Thursday, November 27, 2014


We had a wonderful Thanksgiving Day at my parents' house. It was filled with the usual traditions and jabs and demands from small people. We have so much for which to be thankful:
*the birth of Baby Theo
*Kazmer's return to health
*Harlan's breathing more easily 
*a new diagnosis for Amanda's breathing difficulties and therapy on the way
*a new home for Todd's stepmother
*a lovely recent visit between Amanda and Gua
*great times for the kids playing in the snow
*new successes for Todd's company
*funds to shop for gifts

We miss Todd's dad, thinking of him especially this morning when we were making phone calls to the family members we did not see today... And, this weekend, we will lay to rest Ardy's older brother Dean. Even in times of sadness we must find ways to rejoice and to give thanks.

Monday, November 24, 2014

A Dog's Life

My husband just proposed that he thinks, for one year, right in the center of his life (like, now, maybe?) he would like to live as a dog. He told the dog he seems to have a pretty nice life... And he would like to get in on that, just for a little while. All I can think is how much quieter things would be around here if I was married to a dog... And how I would never have to come up with a new idea for dinner... And how I would be able to stop searching for keys, and belts, and shoes...

Friday, November 21, 2014

Little People, Big Mouths

I volunteered in kindergarten today. It's something I do only every so often because-- let me just be upfront here-- once in a while is all I can take. Don't get me wrong-- I LOVE those little urchins. They are adorable and sparkly and oh-so-full-of-energy. They wear me out.

One stared at the braces on my teeth and asked what they were for; so, when I told him they were to make my teeth straighter, I asked if it looked like they were working. He made a face and said, "Nah."

One told me he was an expert at making macaroni and cheese all by himself, but he was afraid to stir the corn muffin batter.

One planted her face in my crotch every time she hugged me, and she hugged me repeatedly. (That was not my kid.)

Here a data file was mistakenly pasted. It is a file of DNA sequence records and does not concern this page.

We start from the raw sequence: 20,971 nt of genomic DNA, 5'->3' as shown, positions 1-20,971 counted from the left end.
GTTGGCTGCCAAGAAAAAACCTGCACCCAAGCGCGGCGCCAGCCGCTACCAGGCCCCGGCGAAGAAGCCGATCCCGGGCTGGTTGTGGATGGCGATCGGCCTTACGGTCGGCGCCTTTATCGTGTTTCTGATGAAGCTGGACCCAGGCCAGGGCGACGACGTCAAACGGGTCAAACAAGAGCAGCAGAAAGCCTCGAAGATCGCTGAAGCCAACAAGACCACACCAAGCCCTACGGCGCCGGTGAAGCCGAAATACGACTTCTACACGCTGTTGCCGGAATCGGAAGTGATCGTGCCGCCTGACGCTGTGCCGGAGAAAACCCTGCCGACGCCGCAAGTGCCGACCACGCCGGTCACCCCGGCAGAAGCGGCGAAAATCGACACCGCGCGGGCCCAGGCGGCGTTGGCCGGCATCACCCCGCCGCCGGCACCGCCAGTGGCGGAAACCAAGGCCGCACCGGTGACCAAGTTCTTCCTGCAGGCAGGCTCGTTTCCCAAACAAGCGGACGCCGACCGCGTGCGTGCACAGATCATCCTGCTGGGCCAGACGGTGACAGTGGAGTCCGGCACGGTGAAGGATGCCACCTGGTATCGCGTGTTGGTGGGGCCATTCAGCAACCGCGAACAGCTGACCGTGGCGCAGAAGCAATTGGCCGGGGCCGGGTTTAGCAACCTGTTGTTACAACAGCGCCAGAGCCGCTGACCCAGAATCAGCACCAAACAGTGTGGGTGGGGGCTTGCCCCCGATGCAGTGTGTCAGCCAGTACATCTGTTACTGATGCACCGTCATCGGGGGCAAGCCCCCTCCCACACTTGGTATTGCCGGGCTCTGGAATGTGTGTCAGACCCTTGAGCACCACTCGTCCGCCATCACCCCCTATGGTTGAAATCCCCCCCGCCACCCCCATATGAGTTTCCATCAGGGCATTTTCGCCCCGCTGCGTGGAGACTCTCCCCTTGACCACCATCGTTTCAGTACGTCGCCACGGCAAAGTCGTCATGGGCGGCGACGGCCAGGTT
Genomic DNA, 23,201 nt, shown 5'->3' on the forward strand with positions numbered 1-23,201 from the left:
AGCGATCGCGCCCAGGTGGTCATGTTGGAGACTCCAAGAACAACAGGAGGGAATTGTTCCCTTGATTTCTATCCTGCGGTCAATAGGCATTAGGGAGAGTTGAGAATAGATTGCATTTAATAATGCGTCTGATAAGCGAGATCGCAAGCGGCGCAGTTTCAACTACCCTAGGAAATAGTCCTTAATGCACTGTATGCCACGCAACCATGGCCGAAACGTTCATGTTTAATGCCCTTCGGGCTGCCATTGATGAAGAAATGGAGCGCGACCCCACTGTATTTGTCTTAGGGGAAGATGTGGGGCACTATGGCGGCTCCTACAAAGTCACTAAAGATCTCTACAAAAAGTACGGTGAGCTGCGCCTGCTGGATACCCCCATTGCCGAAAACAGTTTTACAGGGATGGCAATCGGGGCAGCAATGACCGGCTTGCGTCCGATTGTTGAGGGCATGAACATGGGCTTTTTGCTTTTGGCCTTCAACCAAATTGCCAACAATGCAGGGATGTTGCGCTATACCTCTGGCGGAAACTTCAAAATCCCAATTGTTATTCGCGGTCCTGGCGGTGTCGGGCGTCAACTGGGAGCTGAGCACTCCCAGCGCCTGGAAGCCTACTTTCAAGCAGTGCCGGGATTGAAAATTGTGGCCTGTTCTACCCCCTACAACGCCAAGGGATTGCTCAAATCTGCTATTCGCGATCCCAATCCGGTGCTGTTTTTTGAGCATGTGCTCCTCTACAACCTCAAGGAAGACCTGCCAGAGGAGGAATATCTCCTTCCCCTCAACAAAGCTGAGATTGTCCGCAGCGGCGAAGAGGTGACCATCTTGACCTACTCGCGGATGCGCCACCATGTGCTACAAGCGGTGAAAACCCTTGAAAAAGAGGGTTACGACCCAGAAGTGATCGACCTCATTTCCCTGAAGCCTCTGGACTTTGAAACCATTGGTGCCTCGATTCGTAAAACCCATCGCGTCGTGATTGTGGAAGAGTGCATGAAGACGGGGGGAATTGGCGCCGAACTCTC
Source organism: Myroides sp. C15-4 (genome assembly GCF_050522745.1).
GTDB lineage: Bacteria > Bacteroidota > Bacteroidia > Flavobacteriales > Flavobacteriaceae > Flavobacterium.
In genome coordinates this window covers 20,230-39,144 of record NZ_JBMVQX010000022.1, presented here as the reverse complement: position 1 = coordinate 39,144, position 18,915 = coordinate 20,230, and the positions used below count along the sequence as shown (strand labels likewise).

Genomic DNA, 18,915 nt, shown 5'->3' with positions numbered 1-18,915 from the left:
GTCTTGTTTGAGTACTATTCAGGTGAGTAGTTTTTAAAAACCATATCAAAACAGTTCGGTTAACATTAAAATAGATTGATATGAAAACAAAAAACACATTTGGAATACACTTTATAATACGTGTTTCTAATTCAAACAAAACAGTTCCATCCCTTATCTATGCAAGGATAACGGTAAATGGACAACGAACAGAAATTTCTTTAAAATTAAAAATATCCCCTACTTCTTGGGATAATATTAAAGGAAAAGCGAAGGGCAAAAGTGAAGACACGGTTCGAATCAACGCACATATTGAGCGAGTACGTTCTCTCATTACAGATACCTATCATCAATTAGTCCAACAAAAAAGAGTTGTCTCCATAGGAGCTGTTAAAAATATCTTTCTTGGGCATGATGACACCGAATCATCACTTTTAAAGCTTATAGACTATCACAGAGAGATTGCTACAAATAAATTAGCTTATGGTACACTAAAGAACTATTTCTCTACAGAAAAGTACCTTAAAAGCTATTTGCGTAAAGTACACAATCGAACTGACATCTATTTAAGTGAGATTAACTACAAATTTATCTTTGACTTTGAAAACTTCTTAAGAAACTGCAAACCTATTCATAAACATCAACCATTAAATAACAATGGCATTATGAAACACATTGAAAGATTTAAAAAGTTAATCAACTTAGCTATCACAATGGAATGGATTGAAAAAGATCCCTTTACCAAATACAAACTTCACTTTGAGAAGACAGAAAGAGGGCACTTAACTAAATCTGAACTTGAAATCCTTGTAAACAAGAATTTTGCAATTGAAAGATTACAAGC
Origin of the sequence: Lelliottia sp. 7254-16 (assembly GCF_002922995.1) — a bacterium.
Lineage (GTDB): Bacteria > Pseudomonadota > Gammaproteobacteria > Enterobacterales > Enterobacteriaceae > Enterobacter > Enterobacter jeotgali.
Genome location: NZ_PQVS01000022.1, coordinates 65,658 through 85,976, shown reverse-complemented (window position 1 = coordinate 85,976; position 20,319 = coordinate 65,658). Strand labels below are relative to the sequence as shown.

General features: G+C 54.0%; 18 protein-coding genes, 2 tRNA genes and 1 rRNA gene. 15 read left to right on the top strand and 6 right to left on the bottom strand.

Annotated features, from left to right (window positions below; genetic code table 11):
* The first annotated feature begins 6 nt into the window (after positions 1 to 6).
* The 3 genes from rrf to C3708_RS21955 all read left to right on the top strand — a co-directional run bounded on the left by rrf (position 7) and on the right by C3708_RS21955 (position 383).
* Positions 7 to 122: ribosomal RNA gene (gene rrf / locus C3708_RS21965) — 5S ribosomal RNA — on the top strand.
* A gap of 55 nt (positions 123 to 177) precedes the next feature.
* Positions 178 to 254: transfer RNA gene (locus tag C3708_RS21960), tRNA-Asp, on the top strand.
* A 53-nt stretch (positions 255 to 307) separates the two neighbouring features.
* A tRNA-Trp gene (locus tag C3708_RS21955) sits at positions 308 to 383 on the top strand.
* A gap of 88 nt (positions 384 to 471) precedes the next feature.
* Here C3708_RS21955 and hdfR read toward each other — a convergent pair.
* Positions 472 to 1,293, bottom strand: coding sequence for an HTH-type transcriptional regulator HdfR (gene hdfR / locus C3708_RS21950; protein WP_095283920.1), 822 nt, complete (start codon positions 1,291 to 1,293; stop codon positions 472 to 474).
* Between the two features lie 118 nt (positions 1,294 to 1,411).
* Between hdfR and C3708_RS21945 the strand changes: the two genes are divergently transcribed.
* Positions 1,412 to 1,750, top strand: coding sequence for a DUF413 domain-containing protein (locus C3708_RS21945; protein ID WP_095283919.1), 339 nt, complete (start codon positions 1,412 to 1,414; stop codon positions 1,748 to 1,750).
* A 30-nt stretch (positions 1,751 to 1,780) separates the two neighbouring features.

One told me I smelled like a hospital. (That was my kid.)

One told me over and over again, "Hotz-yee," and I thought he was calling me "Hottie" but he was actually saying, "Yahtzee!"

One tattled to the teacher that I dropped an egg on the floor.

One overheard me call another student "Honey" (because they are ALL honeys) and chastised me, "Does he live in your house? Because, if he doesn't live in your house, I don't think you should be calling him 'Honey.'"

And, then, I left kindergarten and went to the bar.

Thursday, November 20, 2014

C'mon Parents

While at the kids' school one day this week, I was chatting with some fellow mommies and talking up my nephews-- how my biggest nephew is recovering from his awful infection and hospital time, and how my littlest nephew is so busy growing cheeks and racking up hours outside the womb. My friends were asking after both families and how they are doing, and I relayed typical Proud Auntie stories about all of them. Every time I referred to one or another of my nephews or nieces, one woman would exclaim, "Oh, I just love that name!" And "I love that name, too!" Finally, she said, "They all have really great names. How come your kids, names are so... boring?" I chuckled and gave my standard (true) answer, which is that our last name is unusual enough, so I didn't think I could risk a "different" first name, too.

But there are some "different" names out there, boy, are there.